HiTEC is also compatible with the idea that concepts are flexible and context-dependent. According to the embodied cognition view, concepts are learned from recurrent sensorimotor experiences. During those experiences, the patterns of activity in sensory-motor brain areas are captured and stored in memory to form elaborated, multimodal knowledge structures, called simulators. Representation is achieved by reactivating a subset of this stored knowledge to construct a specific simulation. The exact content of a particular simulation depends on the individual’s experience with the simulated concept, as well as on situational factors such as current goals and task demands (Barsalou, 1982, 1993; van Dantzig et al., 2011). This flexibility is strongly reflected in HiTEC. For example, in the current simulation, the task instruction influenced how an ambiguous movement was encoded and represented in the model. Similarly, the context or task instruction could influence which features or feature dimensions of a stimulus are most relevant, and thereby enhance the processing of these features or dimensions (the intentional weighting principle). Indeed, several recent studies have shown that spatial congruency effects only occur when participants perform a task that emphasizes the relevant conceptual dimension of a stimulus. For example, Schubert (2005) found that spatial congruency between power and vertical position only occurred when participants made power judgments of words such as “king” or “servant,” but not when they judged the valence of these stimuli. Similarly, Zanolie and Pecher (under review) found a spatial congruency effect between number size and horizontal position when participants processed the magnitude of numbers, but not when they simply viewed the numbers or judged whether the numbers were even or uneven. Similar results were obtained by Santiago et al. (2012), who showed that conceptual congruency effects only appeared when participants attended to the relevant conceptual dimension, either through task instruction or by means of exogenous attentional cueing.
To conclude, perception, cognition, and action interact by using common representations. Many studies and theoretical accounts focus on bilateral interactions between perception–cognition, action–cognition, and perception–action. In this paper, we have shown that the interaction between perception and action is strongly influenced by cognition (i.e., task instruction). Cognition, in turn, is based on prior sensorimotor experience, and is therefore grounded in perception and action. In addition to our empirical findings on a two-dimensional Simon task we set out to provide an overarching framework that connects various findings and explains computationally how perception, action, and cognition interact. We hope that the combination of our empirical work and the computational model contribute to a better understanding of the complex interaction between perception, action, and cognition.
Conflict of Interest Statement
The authors declare that the research was conducted in the absence of any commercial or financial relationships that could be construed as a potential conflict of interest.
The authors wish to thank all students who participated in the Wii Lab bachelor projects.
Barsalou, L. W. (1993). “Flexibility, structure, and linguistic vagary in concepts: manifestations of a compositional system of perceptual symbols,” in Theories of Memory, eds A. C. Collins, S. E. Gathercole, M. A. Conway, and P. E. M. Morris (Hillsdale, NJ: Erlbaum), 29–101.
De Jong, R., Liang, C.-C., and Lauber, E. (1994). Conditional and unconditional automaticity: a dual-process model of effects of spatial stimulus-response correspondence. J. Exp. Psychol. Hum. Percept. Perform. 20, 731–750.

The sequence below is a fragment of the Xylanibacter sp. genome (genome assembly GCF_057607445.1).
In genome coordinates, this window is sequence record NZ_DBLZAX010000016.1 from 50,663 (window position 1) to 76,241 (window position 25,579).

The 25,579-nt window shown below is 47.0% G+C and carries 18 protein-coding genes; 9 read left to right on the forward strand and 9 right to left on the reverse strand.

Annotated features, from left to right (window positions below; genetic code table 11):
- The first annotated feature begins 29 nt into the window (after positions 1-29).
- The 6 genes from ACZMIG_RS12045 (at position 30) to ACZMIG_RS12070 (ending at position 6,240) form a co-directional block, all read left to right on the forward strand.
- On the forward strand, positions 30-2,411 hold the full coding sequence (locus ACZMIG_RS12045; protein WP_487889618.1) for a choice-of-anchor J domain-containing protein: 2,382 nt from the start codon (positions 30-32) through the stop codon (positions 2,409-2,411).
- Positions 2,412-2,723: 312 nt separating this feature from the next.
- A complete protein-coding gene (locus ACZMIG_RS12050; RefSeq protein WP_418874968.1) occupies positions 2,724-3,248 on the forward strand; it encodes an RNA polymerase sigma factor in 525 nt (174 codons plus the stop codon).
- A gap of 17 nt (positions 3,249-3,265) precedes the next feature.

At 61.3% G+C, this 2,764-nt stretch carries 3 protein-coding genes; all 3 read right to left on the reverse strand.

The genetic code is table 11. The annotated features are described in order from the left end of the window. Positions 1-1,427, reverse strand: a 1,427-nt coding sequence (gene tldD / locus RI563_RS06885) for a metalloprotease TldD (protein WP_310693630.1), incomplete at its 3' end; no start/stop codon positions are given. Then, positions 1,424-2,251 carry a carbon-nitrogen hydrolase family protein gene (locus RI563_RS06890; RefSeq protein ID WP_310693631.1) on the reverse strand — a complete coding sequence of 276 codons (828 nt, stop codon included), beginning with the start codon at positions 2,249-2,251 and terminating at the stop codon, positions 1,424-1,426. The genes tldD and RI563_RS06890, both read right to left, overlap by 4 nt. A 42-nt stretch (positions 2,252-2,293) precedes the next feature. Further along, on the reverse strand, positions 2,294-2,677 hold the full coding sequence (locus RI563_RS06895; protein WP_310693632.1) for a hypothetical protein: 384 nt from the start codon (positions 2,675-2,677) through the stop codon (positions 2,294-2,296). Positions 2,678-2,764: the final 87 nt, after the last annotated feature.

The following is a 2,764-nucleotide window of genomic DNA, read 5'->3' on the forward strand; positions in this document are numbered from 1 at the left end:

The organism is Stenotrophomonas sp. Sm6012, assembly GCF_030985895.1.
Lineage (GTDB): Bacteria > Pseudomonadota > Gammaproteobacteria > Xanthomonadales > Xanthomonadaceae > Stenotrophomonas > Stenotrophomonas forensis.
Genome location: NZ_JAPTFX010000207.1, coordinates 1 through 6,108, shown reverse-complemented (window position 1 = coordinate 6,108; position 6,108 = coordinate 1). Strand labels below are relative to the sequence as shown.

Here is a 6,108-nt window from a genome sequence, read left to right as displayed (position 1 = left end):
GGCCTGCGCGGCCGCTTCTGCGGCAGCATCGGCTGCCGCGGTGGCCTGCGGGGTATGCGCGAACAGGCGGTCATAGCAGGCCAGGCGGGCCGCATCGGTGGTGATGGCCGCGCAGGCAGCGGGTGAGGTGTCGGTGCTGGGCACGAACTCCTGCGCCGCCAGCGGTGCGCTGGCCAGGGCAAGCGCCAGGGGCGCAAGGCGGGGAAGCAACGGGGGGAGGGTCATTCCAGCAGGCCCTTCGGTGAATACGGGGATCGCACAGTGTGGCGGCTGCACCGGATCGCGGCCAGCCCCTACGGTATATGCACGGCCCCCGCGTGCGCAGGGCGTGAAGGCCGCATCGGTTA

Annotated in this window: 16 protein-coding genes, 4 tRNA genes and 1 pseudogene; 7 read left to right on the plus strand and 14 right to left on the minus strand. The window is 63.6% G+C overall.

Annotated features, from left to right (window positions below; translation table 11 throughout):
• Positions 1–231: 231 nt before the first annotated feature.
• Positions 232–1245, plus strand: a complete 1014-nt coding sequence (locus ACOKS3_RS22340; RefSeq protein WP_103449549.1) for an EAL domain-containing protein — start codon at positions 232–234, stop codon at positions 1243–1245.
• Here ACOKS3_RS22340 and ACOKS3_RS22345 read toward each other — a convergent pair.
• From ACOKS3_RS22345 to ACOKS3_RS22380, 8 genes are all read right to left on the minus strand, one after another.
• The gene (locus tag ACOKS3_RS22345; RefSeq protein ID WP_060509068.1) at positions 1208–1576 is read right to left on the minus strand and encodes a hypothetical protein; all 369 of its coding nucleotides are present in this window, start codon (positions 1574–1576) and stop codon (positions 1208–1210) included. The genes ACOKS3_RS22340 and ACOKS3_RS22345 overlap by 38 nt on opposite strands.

Haazebroek, P., van Dantzig, S., and Hommel, B. (2010). Interaction between task oriented and affective information processing in cognitive robotics. Lect. Notes Inst. Comput. Sci. Soc. Inform. Telecomm. Eng. 59, 34–41.
Hommel, B. (2000). “Intentional control of automatic stimulus-response translation,” in Interaction Between Dissociable Conscious and Nonconscious Processes, eds Y. Rossetti, and A. Revonsuo (Amsterdam: John Benjamins Publishing Company), 223–244.
Hommel, B. (2010). “Grounding attention in action control: the intentional control of selection,” in Effortless Attention: A New Perspective in the Cognitive Science of Attention and Action, ed. B. J. Bruya (Cambridge, MA: MIT Press), 121–140.
Hommel, B. (2013). “Ideomotor action control: on the perceptual grounding of voluntary actions and agents,” in Action Science: Foundations of an Emerging Discipline, eds W. Prinz, M. Beisert, and A. Herwig (Cambridge, MA: MIT Press), 113–136.
Hommel, B., and Elsner, B. (2009). “Acquisition, representation, and control of action,” in Oxford Handbook of Human Action, eds E. Morsella, J. A. Bargh, and P. M. Gollwitzer (New York: Oxford University Press), 371–398.
Kornblum, S., Stevens, G. T., Whipple, A., and Requin, J. (1999). The effects of irrelevant stimuli 1: the time course of stimulus–stimulus and stimulus–response consistency effects with Stroop-like stimuli. Simon-like tasks, and their factorial combinations. J. Exp. Psychol. Hum. Percept. Perform. 25, 688–714.
Lakens, D. (2012). Polarity correspondence in metaphor congruency effects: structural overlap predicts categorization times for bi-polar concepts presented in vertical space. J. Exp. Psychol. Learn. Mem. Cogn. 38, 726–736.
Pezzulo, G., Barsalou, L. W., Cangelosi, A., Fischer, M. H., Spivey, M., and McRae, K. (2011). The mechanics of embodiment: a dialogue on embodiment and computational modeling. Front. Psychol 2:5. doi:10.3389/fpsyg.2011.00005
Rumelhart, D. E., Hinton, G. E., and McClelland, J. L. (1986). “A general framework for parallel distributed processing,” in Parallel Distributed Processing: Explorations in the Microstructure of Cognition, eds D. E. Rumelhart, and J. L. McClelland (Cambridge, MA: MIT Press), 45–76.
Umilta, C., and Zorzi, M. (1997). “Commentary on Barber and O’Leary: learning and attention in S-R compatibility,” in Theoretical Issues in Stimulus Response Compatibility, eds B. Hommel, and W. Prinz (Amsterdam: North-Holland), 173–178.
van Dantzig, S., Cowell, R. A., Zeelenberg, R., and Pecher, D. (2011). A sharp image or a sharp knife: norms for the modality-exclusivity of 774 concept-property items. Behav. Res. Methods 43, 145–154.
Wang, D.-Y., Proctor, R. W., and Pick, D. F. (2007). Coding controlled and triggered cursor movements as action effects: influences on the auditory Simon effect for wheel-rotation responses. J. Exp. Psychol. Hum. Percept. Perform. 33, 657–669.
Zanolie, K., van Dantzig, S., Boot, I., Wijnen, J., Schubert, T. W., Giessner, S. R., et al. (2012). Mighty metaphors: behavioral and ERP evidence that power shifts attention on a vertical dimension. Brain Cogn. 78, 50–58.
Zwaan, R. A., van der Stoep, N., Guadalupe, T., and Bouwmeester, S. (2012). Language comprehension in the balance: the robustness of the action-compatibility effect (ACE). PLoS ONE 7:e31204. doi:10.1371/journal.pone.0031204
Keywords: stimulus–response congruency, task set, perception–action interaction, Wii balance board, connectionist modeling, Simon effect, top-down modulation
Citation: Haazebroek P, van Dantzig S and Hommel B (2013) How task goals mediate the interplay between perception and action. Front. Psychol. 4:247. doi: 10.3389/fpsyg.2013.00247
Received: 08 October 2012; Accepted: 15 April 2013;
Published online: 07 May 2013.
Edited by:Dermot Lynott, The University of Manchester, UK
Reviewed by:Daniel Lakens, Eindhoven University of Technology, Netherlands
Motonori Yamaguchi, Vanderbilt University, USA
Copyright: © 2013 Haazebroek, van Dantzig and Hommel. This is an open-access article distributed under the terms of the Creative Commons Attribution License, which permits use, distribution and reproduction in other forums, provided the original authors and source are credited and subject to any copyright notices concerning any third-party graphics etc.
*Correspondence: Pascal Haazebroek, Cognitive Psychology, Institute of Psychology, Leiden University, Wassenaarseweg 52, 2333AK Leiden, Netherlands. e-mail: firstname.lastname@example.org